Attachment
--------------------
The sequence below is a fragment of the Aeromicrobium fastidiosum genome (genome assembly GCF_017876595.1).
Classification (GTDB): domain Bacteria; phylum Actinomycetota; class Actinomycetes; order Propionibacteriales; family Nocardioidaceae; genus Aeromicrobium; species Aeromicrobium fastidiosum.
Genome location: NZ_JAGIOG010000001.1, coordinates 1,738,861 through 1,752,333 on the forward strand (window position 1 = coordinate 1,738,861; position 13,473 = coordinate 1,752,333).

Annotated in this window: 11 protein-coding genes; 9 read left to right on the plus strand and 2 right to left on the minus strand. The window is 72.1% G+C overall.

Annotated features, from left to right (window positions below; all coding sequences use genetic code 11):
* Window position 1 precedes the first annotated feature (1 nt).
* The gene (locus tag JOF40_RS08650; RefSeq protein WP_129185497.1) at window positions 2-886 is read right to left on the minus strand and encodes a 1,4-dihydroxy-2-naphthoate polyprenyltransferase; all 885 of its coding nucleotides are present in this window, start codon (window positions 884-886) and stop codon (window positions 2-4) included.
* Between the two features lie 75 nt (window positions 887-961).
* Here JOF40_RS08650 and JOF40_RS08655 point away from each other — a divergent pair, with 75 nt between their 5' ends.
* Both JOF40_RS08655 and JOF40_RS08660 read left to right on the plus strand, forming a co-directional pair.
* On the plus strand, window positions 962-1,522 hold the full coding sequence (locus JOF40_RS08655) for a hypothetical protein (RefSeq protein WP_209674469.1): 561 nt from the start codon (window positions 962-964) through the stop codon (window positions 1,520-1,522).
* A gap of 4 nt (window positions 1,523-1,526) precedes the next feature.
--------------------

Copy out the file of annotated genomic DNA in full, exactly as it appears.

The sequence below is a fragment of the Aeromicrobium fastidiosum genome (genome assembly GCF_017876595.1).
Classification (GTDB): domain Bacteria; phylum Actinomycetota; class Actinomycetes; order Propionibacteriales; family Nocardioidaceae; genus Aeromicrobium; species Aeromicrobium fastidiosum.
Genome location: NZ_JAGIOG010000001.1, coordinates 1,738,861 through 1,752,333 on the forward strand (window position 1 = coordinate 1,738,861; position 13,473 = coordinate 1,752,333).

Annotated in this window: 11 protein-coding genes; 9 read left to right on the plus strand and 2 right to left on the minus strand. The window is 72.1% G+C overall.

Annotated features, from left to right (window positions below; all coding sequences use genetic code 11):
* Window position 1 precedes the first annotated feature (1 nt).
* The gene (locus tag JOF40_RS08650; RefSeq protein WP_129185497.1) at window positions 2-886 is read right to left on the minus strand and encodes a 1,4-dihydroxy-2-naphthoate polyprenyltransferase; all 885 of its coding nucleotides are present in this window, start codon (window positions 884-886) and stop codon (window positions 2-4) included.
* Between the two features lie 75 nt (window positions 887-961).
* Here JOF40_RS08650 and JOF40_RS08655 point away from each other — a divergent pair, with 75 nt between their 5' ends.
* Both JOF40_RS08655 and JOF40_RS08660 read left to right on the plus strand, forming a co-directional pair.
* On the plus strand, window positions 962-1,522 hold the full coding sequence (locus JOF40_RS08655) for a hypothetical protein (RefSeq protein WP_209674469.1): 561 nt from the start codon (window positions 962-964) through the stop codon (window positions 1,520-1,522).
* A gap of 4 nt (window positions 1,523-1,526) precedes the next feature.